Change is Gonna Come

Day 4 of Icejam2011 in Atlanta.  Ice everywhere, still.  Roads icy, sidewalks icier still.  (People in the south don't own snow shovels and it doesn't occur to people to clear their sidewalks, and those who thought about it yesterday or today need jackhammers or pickaxes at least to break through two or three inches of deep freezer ice.)  Folks are getting cranky.  Even my husband the introvert had to go out today and find some other people to talk to.

Fortunately, we do not have to suddenly adjust to a major life change here.  It's sunny today, and even though the temperatures are not predicted to get much above freezing, tomorrow we are looking for a ten degree jump upward.  Things will start to thaw and by Sunday all should be back to normal.  So we will have had a week of being off-track, sort of like having the flu.

I have been thinking, though, about what happens when we do have a major life change.  When things are not going to get back to normal in a week.... a lost job, a death in the family, a health crisis that means changing the way we eat or walk or breathe.  This is when we cycle through the stages of grief (denial, bargaining, anger, etc.) before we can get to acceptance.  The cycle is more a spiral that loops both backward and forward than a linear progression - one finds oneself back at denial or bargaining again and again.  Maybe it will get better.  If only, perhaps, if I pray/try/do better/harder.  It takes a long, long time for most of us.  Some folks never really get beyond despair or anger.  I remember a woman who was angry about her divorce and still obsessed with her ex husband's new wife for years.  She was a prisoner and could not experience new life - or any life, really - until she could accept the change.   It took her several years.  Heck, it took me a year just to unpack some boxes when I moved out of my office.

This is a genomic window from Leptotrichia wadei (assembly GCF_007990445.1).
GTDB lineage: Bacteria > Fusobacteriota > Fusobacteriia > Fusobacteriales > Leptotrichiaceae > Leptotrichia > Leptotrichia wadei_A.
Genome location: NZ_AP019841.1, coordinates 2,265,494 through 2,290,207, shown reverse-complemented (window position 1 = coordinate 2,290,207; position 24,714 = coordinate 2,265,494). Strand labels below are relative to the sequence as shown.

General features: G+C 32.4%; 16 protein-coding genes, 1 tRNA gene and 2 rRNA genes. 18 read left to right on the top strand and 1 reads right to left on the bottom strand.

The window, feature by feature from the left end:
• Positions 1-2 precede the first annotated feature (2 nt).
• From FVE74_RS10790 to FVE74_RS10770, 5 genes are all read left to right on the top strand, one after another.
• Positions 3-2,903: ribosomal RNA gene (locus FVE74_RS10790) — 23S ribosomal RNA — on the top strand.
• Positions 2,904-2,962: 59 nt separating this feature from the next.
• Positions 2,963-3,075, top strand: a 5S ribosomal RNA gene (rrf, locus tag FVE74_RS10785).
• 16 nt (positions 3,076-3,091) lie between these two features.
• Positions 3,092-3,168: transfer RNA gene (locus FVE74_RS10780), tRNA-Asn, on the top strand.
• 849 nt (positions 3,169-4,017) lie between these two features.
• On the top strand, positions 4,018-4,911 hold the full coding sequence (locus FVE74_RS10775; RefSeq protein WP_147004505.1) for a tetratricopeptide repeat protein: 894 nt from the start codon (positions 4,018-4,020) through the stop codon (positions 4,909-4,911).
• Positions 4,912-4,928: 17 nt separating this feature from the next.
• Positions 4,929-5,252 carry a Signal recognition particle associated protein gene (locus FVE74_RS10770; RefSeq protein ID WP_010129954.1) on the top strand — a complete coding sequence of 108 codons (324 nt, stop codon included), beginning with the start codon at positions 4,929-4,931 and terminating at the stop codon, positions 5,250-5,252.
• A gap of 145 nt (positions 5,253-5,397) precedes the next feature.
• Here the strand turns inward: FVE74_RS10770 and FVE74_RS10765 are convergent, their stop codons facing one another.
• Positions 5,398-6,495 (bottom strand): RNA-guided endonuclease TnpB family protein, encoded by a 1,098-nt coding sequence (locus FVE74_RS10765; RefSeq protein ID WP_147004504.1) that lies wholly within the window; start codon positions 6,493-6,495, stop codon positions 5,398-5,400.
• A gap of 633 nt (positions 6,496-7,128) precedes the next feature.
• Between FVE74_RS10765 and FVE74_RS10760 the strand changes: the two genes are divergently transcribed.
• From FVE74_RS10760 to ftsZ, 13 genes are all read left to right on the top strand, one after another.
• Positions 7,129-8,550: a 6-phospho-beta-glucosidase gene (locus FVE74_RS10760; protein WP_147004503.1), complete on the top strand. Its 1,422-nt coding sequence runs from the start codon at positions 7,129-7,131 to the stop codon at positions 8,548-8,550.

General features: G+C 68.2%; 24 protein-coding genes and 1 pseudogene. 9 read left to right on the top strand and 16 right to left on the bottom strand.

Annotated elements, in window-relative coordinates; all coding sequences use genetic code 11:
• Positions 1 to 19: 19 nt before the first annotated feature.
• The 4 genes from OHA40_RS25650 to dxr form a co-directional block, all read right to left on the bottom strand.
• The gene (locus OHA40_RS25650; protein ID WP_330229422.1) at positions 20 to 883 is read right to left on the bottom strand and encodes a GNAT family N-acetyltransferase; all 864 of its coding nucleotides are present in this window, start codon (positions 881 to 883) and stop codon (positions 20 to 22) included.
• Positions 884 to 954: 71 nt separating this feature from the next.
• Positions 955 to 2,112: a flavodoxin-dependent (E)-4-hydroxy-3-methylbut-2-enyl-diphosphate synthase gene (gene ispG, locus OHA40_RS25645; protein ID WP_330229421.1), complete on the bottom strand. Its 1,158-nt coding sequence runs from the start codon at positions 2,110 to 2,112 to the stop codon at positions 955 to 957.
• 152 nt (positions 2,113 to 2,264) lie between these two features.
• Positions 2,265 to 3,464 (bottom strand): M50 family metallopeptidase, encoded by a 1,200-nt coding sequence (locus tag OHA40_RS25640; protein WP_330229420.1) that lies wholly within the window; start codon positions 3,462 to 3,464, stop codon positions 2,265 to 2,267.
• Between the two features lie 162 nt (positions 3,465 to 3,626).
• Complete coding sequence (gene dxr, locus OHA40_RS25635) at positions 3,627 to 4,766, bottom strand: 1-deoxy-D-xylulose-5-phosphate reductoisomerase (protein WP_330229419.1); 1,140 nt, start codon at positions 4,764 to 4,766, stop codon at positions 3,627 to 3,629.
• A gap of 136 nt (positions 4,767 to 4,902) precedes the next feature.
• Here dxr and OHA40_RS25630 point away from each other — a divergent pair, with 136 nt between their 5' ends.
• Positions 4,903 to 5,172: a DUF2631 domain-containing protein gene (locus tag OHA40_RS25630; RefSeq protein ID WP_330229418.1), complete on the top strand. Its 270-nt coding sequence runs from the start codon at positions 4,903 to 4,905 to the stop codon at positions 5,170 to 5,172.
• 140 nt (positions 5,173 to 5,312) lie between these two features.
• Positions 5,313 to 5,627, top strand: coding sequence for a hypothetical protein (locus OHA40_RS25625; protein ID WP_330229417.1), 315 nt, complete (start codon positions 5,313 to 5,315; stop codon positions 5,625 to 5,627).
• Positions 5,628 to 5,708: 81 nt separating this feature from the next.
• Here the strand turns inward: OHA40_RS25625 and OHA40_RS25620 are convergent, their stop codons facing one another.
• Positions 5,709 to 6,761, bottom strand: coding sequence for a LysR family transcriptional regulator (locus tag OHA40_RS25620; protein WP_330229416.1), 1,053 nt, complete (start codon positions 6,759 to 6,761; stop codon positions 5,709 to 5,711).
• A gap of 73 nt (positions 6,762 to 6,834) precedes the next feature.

But change comes, and it does most of us good even if we can't imagine that yet.  Resurrection happens.  The flowers will bloom again after the ice and snow and we will sigh and breathe in deeply the fragrance of new life.